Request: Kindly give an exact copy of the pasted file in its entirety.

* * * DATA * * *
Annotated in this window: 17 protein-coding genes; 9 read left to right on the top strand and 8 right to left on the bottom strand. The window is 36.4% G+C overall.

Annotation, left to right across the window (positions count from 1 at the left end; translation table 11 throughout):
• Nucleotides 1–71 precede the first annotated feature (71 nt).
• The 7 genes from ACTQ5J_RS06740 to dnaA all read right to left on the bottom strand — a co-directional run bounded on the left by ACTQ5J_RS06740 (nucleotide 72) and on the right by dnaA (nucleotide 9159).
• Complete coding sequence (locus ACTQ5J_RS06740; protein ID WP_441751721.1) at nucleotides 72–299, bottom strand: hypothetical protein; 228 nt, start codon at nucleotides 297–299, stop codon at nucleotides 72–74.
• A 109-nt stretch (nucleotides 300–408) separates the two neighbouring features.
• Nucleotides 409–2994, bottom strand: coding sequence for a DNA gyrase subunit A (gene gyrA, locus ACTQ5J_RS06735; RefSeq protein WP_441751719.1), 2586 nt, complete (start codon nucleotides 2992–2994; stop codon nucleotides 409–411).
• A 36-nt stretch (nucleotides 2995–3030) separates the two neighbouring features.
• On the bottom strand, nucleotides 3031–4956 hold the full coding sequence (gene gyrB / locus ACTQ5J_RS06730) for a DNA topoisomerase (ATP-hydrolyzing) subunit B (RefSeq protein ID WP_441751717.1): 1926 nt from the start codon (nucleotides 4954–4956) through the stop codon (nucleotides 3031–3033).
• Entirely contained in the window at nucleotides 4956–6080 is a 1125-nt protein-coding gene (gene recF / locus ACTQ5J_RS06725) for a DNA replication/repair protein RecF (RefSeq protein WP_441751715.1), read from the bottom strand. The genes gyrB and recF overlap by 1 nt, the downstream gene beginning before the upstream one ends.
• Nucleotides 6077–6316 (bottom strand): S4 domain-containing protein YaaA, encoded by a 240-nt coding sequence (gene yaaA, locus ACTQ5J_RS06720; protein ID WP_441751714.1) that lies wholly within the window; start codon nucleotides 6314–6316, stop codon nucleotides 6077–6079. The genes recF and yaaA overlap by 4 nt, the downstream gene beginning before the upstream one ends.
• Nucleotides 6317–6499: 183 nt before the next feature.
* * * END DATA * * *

Annotated in this window: 17 protein-coding genes; 9 read left to right on the top strand and 8 right to left on the bottom strand. The window is 36.4% G+C overall.

Annotation, left to right across the window (positions count from 1 at the left end; translation table 11 throughout):
• Nucleotides 1–71 precede the first annotated feature (71 nt).
• The 7 genes from ACTQ5J_RS06740 to dnaA all read right to left on the bottom strand — a co-directional run bounded on the left by ACTQ5J_RS06740 (nucleotide 72) and on the right by dnaA (nucleotide 9159).
• Complete coding sequence (locus ACTQ5J_RS06740; protein ID WP_441751721.1) at nucleotides 72–299, bottom strand: hypothetical protein; 228 nt, start codon at nucleotides 297–299, stop codon at nucleotides 72–74.
• A 109-nt stretch (nucleotides 300–408) separates the two neighbouring features.
• Nucleotides 409–2994, bottom strand: coding sequence for a DNA gyrase subunit A (gene gyrA, locus ACTQ5J_RS06735; RefSeq protein WP_441751719.1), 2586 nt, complete (start codon nucleotides 2992–2994; stop codon nucleotides 409–411).
• A 36-nt stretch (nucleotides 2995–3030) separates the two neighbouring features.
• On the bottom strand, nucleotides 3031–4956 hold the full coding sequence (gene gyrB / locus ACTQ5J_RS06730) for a DNA topoisomerase (ATP-hydrolyzing) subunit B (RefSeq protein ID WP_441751717.1): 1926 nt from the start codon (nucleotides 4954–4956) through the stop codon (nucleotides 3031–3033).
• Entirely contained in the window at nucleotides 4956–6080 is a 1125-nt protein-coding gene (gene recF / locus ACTQ5J_RS06725) for a DNA replication/repair protein RecF (RefSeq protein WP_441751715.1), read from the bottom strand. The genes gyrB and recF overlap by 1 nt, the downstream gene beginning before the upstream one ends.
• Nucleotides 6077–6316 (bottom strand): S4 domain-containing protein YaaA, encoded by a 240-nt coding sequence (gene yaaA, locus ACTQ5J_RS06720; protein ID WP_441751714.1) that lies wholly within the window; start codon nucleotides 6314–6316, stop codon nucleotides 6077–6079. The genes recF and yaaA overlap by 4 nt, the downstream gene beginning before the upstream one ends.
• Nucleotides 6317–6499: 183 nt before the next feature.